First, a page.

Having concluded that the trial court erred by admitting Taylor's prior convictions during the State's case-in-chief, we next address whether this error mandates a new trial. The admission of Taylor's convictions during the State's case-in-chief prejudiced Taylor in three respects. First, premature admission of the convictions permitted the State to negate Taylor's entrapment defense by steeling the jury's mind about predisposition before Taylor had an opportunity to present his evidence supporting a lack of predisposition to commit the offense. By doing so, the State effectively placed on Taylor the additional burden beyond merely proving his entrapment case-of overcoming the damage to his credibility in the minds of the jurors. Second, the trial court effectively precluded itself from a fair consideration of the relevance of the remoteness of the prior offenses and their significance to Taylor's ultimate claims of efforts at rehabilitation which were arguably inconsistent with a predisposition to sell drugs when it allowed the State to introduce the other crimes in its case in-chief. Third, presenting evidence out of logical order makes it difficult for the jurors to draw reasonable inferences from the evidence and to apply them to the law. When jurors hear the State's rebuttal evidence of other crimes before they hear and can understand the defense evidence in support of entrapment it is far more likely that they will use that evidence to conclude that a defendant is "a bad person" rather than comprehend its relevance to the charges or the affirmative defense.
Cf. United States v. Bailey, D.C. Cir., 505 F.2d 417, 420-21 (1974) (finding that trial court should have required a proffer of the prosecution evidence of the defendant's prior crimes in part because the trial court should determine "whether it might be more desirable to defer admitting the evidence until the government's rebuttal" but finding that the court's error was harmless). The Seventh Circuit has rejected a rule requiring the prosecution to present bad act evidence in rebuttal, holding that "[w]hen the entrapment defense is clearly raised in the defense's opening statement and the entrapment defense obviously materializes through a defendant's presentation of its own witnesses or through cross-examination of the government's witnesses, it is not error for the government to present evidence of predisposition in its case-in-chief." United States v. Goodapple, 7th Cir., 958 F.2d 1402, 1407 (1992). The Seventh Circuit thus permits the prosecution to present evidence to rebut an entrapment defense so long as the defendant eventually presents the entrapment defense. See id. (distinguishing a case in which the prosecution offered bad act evidence to rebut an anticipated entrapment defense "that never actually materialized").
In addition, the approach in this case is particularly damaging to the defense where, as here, the affirmative defense requires that Taylor admit to the conduct that constitutes the offense. Since Taylor admitted that he sold the cocaine to the undercover officer, his entire case rested on a fair opportunity to be heard on his affirmative defense of entrapment. Admitting damaging evidence directed at his credibility during the State's case-in-chief, but totally unnecessary to the State's need to establish the issues and elements of its own case, unfairly weakened Taylor's only opportunity to be heard by a jury with an open mind and raises serious concerns about the fairness of his trial. By undercutting Taylor's entrapment defense before he presented it, the State unfairly enhanced Taylor's burden of proving that he would not be disposed to sell drugs before the police enticed him to do so. In view of these concerns, the trial court's erroneous admission of his convictions during the State's case-in-chief unfairly prejudiced Taylor, and a new trial is required.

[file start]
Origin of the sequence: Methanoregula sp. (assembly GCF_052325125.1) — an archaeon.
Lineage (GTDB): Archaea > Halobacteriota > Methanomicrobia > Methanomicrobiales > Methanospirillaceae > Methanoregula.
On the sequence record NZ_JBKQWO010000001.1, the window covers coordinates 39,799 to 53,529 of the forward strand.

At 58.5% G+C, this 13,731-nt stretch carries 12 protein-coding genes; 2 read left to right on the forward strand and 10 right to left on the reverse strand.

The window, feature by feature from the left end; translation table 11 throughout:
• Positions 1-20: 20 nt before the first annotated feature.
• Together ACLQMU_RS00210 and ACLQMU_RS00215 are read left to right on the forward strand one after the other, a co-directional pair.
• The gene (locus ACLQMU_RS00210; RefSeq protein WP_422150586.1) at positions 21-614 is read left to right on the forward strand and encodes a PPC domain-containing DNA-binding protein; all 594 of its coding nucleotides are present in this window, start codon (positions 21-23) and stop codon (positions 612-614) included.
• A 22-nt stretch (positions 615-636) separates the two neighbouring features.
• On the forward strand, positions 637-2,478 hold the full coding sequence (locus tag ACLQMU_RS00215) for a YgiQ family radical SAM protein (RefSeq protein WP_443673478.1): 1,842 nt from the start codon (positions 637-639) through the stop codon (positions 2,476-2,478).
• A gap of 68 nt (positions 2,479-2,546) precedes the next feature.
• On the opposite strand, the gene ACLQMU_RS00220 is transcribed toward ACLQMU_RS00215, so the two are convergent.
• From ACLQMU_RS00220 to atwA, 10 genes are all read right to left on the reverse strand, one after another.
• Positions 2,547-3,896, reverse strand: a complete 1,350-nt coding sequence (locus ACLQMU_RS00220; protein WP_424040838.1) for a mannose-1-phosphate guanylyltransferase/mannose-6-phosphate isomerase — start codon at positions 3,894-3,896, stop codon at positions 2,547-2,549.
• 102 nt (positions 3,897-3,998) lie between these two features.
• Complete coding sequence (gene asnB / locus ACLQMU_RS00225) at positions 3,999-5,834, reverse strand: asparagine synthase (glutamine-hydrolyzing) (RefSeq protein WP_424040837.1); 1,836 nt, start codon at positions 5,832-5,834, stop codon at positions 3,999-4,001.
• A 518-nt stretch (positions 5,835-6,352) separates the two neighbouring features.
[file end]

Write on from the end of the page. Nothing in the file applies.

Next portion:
To provide guidance to the Superior Court on remand, we next address whether Taylor's 1990 and 1993 drug convictions are admissible in the State's rebuttal case to refute Taylor's argument that he was not "otherwise disposed" to sell cocaine to the undercover police officer in March 1999.
In this context, the Getz requirements bear repeating. The evidence of the other crimes must be (1) "material to an issue or ultimate fact in dispute," (2) admissible under D.R.E. 404(b), (3) proved by clear and convincing evidence, (4) not too remote from the crime charged, (5) not unfairly prejudicial under D.R.E. 403, and (6) accompanied by a limiting instruction. In the present case, the State sought to counter Taylor's entrapment defense by introducing Taylor's 1990 and 1993 drug convictions for the purpose of negating Taylor's anticipated claim that he would not be disposed to sell cocaine in March 1999.
Getz, 538 A.2d at 734.
Applying the Getz framework to this case, the State offered Taylor's prior convictions to rebut Taylor's anticipated entrapment defense under 11 Del. C. 432(a) because drug-related convictions may tend to show that Taylor was already "disposed to" sell crack cocaine when the police informant arranged the transaction. As a result, the convictions are arguably related to a central issue in dispute. Under the second factor, the convictions were admitted for a proper purpose under 404(b) because the State offered them not to prove that Taylor is a bad person but to prove that he was predisposed to complete the drug transaction. Third, the State proved the convictions with clear and convincing evidence from uncontested certified copies of the convictions. In addition, the court properly instructed the jury on the limited purpose for which they could consider the evidence when the court presented the convictions to the jury.